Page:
The only media people that contacted me was just Wild Hunt. Merely because I am in Baltimore, I’m close enough to the destruction. The person contacting didn’t even know (how, I don’t know because I made it very clear that I am more than just a Baltimorean but also from that neighborhood in the last post), that I am a native Baltimore and from the Sandtown-Winchester neighborhood and gave me among the smaller snippets whereas some random person in bum-f*ck Maryland gets a whole paragraph cited and another person in New Jersey. I am probably the only Black person (aside from a quip from Ray Lewis) that was even mentioned in the article. Dude, the writer even wanted to include my MLK quote with snarky part to White liberals, the only reason why I’d post the quote interestingly edited out (I wonder why…oh wait, MLK quotes attract White folks like metal to magnets!) and I had to get a bit snippy to get it out. I told her to mention that I wrote about Whitewashing and gentrification. That didn’t make it to the final cut. It was just labeled “impassionate” (nice word/code for “angry”). I’m actually from here but I get among the least mention. And Wild Hunt doesn’t really try to be that “Oh, here are non-Pagan current events”. Maybe they should try to stick with more Pagan life stuff. The only reason why I agreed was because it isn’t like the writer was going to try hard to find someone else who was Black and from Baltimore…or from Baltimore…or possibly even Black. Now, it isn’t that any Black person can automatically talk about what happened in Baltimore (I mean, Don Lemon should have proved that), but at least there would be a higher likelihood of the person saying “Institutionalize racism” in opposed to saying the super soft “Ohhhh, those pooooooor Black people being murdered. Gives me a sad”.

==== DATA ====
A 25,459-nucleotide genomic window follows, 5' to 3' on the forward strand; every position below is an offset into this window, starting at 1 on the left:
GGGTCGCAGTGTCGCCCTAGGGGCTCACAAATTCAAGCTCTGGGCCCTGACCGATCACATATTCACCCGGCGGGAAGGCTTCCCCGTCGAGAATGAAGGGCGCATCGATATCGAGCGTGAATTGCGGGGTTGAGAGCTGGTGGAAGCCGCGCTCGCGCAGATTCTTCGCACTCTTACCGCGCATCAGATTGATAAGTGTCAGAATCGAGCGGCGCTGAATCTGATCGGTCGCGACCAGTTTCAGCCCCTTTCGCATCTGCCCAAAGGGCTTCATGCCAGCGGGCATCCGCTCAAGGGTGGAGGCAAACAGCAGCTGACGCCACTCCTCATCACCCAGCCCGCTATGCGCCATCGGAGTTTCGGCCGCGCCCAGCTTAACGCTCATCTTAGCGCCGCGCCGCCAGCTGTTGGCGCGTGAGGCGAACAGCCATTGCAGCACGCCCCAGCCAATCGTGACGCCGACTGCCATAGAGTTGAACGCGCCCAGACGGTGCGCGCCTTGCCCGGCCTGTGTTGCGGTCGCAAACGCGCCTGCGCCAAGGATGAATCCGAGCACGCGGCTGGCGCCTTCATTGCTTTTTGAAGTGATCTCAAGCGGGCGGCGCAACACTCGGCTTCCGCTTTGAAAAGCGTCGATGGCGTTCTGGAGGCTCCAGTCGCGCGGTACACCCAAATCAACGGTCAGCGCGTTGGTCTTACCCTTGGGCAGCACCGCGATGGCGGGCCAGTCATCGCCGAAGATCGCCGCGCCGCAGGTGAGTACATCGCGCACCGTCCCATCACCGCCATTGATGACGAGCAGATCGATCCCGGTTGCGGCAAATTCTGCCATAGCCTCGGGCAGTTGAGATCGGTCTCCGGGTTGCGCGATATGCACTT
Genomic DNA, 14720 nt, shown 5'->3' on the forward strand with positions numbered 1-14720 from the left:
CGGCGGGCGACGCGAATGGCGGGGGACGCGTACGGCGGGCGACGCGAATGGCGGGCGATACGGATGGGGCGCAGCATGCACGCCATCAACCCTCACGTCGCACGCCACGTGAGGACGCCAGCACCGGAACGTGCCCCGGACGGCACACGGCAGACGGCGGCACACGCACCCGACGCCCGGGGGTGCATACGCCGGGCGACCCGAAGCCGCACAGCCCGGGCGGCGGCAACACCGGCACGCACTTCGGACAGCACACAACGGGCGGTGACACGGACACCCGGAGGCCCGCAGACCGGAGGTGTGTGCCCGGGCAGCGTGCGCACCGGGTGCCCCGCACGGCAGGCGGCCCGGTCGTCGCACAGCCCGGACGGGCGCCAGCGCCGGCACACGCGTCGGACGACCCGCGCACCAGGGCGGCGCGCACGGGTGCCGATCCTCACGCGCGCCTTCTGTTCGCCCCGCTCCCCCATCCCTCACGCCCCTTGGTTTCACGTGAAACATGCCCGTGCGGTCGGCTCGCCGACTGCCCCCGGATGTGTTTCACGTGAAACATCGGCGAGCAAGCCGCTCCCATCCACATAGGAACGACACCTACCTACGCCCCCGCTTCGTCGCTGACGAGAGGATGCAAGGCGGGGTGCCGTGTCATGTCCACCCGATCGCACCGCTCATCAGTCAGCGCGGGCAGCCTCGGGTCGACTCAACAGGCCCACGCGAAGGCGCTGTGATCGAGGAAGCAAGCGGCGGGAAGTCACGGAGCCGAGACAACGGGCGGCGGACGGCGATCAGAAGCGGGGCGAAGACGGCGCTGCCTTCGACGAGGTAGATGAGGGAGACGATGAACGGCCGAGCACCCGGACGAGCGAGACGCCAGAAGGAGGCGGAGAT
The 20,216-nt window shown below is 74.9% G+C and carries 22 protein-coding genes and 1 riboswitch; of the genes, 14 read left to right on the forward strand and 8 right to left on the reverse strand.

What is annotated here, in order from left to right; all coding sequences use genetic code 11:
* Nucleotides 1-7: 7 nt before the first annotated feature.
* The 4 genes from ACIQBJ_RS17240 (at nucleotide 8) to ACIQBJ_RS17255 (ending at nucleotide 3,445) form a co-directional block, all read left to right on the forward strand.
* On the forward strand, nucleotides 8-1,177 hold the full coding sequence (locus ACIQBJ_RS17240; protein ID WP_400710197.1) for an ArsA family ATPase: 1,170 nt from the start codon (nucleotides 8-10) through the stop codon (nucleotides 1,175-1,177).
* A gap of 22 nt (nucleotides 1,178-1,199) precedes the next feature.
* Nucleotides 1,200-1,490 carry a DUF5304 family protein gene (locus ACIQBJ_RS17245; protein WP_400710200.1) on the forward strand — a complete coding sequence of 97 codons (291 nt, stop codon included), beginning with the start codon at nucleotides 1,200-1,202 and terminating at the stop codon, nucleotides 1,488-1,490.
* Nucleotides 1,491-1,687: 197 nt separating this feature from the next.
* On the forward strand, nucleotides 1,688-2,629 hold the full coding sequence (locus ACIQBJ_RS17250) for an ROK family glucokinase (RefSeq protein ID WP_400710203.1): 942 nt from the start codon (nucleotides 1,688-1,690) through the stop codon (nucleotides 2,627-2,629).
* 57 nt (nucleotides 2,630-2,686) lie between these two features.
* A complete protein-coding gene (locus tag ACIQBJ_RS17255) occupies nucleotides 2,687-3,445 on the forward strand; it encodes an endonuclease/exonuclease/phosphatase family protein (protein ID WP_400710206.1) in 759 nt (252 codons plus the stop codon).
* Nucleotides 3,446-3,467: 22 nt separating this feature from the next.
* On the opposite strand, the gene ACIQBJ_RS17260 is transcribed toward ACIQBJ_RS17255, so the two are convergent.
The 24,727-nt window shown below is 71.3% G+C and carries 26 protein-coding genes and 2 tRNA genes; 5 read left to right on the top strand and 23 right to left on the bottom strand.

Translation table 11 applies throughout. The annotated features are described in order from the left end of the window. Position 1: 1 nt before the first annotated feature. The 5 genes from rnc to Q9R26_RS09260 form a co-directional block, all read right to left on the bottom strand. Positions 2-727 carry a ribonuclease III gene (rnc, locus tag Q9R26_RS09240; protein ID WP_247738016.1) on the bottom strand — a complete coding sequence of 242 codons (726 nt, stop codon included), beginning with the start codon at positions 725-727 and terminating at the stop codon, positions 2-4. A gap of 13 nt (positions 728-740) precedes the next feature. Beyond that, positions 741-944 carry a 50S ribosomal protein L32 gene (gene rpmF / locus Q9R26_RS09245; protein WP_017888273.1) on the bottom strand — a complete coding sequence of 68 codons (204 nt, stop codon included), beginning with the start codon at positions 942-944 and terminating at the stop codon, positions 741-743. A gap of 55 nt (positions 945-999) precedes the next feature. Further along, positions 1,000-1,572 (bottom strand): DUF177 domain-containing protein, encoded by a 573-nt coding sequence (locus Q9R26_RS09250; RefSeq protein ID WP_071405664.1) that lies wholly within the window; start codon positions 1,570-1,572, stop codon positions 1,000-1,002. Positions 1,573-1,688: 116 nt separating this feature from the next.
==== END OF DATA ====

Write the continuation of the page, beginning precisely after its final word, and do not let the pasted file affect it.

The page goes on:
And speaking of media inaccurately depicting Baltimore, how about that low key Whitewashing between “peaceful protester” and “rioter”. This is what the City Paper posted:
This is one of many, maaaaaaaaaany times where when you would see people talk about “peaceful protesters” they usually would pan to crowds mixed with White folks…or just pan to the White person in the crowd just standing there amongst the Black folks. But if they’re trashing cop cars and wrecking stuff, it’s All Black Everything. Quick tip: Stop centering White people to make any movement “relevant” or worth caring about. Minorities get edged out of their own movements all the time, it really isn’t fair. This movement isn’t about them. At all. If you have to see a White person somewhere in there to justify a movement, then that’s pretty bigoted. They’re not affected at all by racially charged murders. It’s nice they care but no one needs to put them at the forefront to validate a movement and to depict a “peaceful protester”, that is certain. That is sneakily dehumanizing the Black protesters as barbaric unless there is a White person to symbolize order when really there were definitely White looters. They can be just as bad if not worse because they’re not acting out from being oppressed for decades, just taking an opportunity because they figured even if they hit a ton of stores, media will just show a news reel of a Black folks doing it instead.
This article in the City Paper, which is a surprise for me because CP doesn’t tend to reflect the city it represent but even a broken clock is right twice a day, written by Helena Hicks, titled “Helena Hicks Talks about Institutional Neglect in Freddie’s Gray Neighborhood” accurately depicts the problems in Sandtown-Winchester. I strongly agree with this elder, who also participated in the 1955 sit-in at Read’s drug store in Baltimore as a college student, I recommend reading because as I have said this whole time, to best understand how things are, ask someone who actually is from the area. And the most striking part is that, despite Hicks and I come from two different generations, we have many of the same complaints.
“Sandtown-Winchester has just been left to its own devices all these years, and the devices unfortunately have been destructive ones.”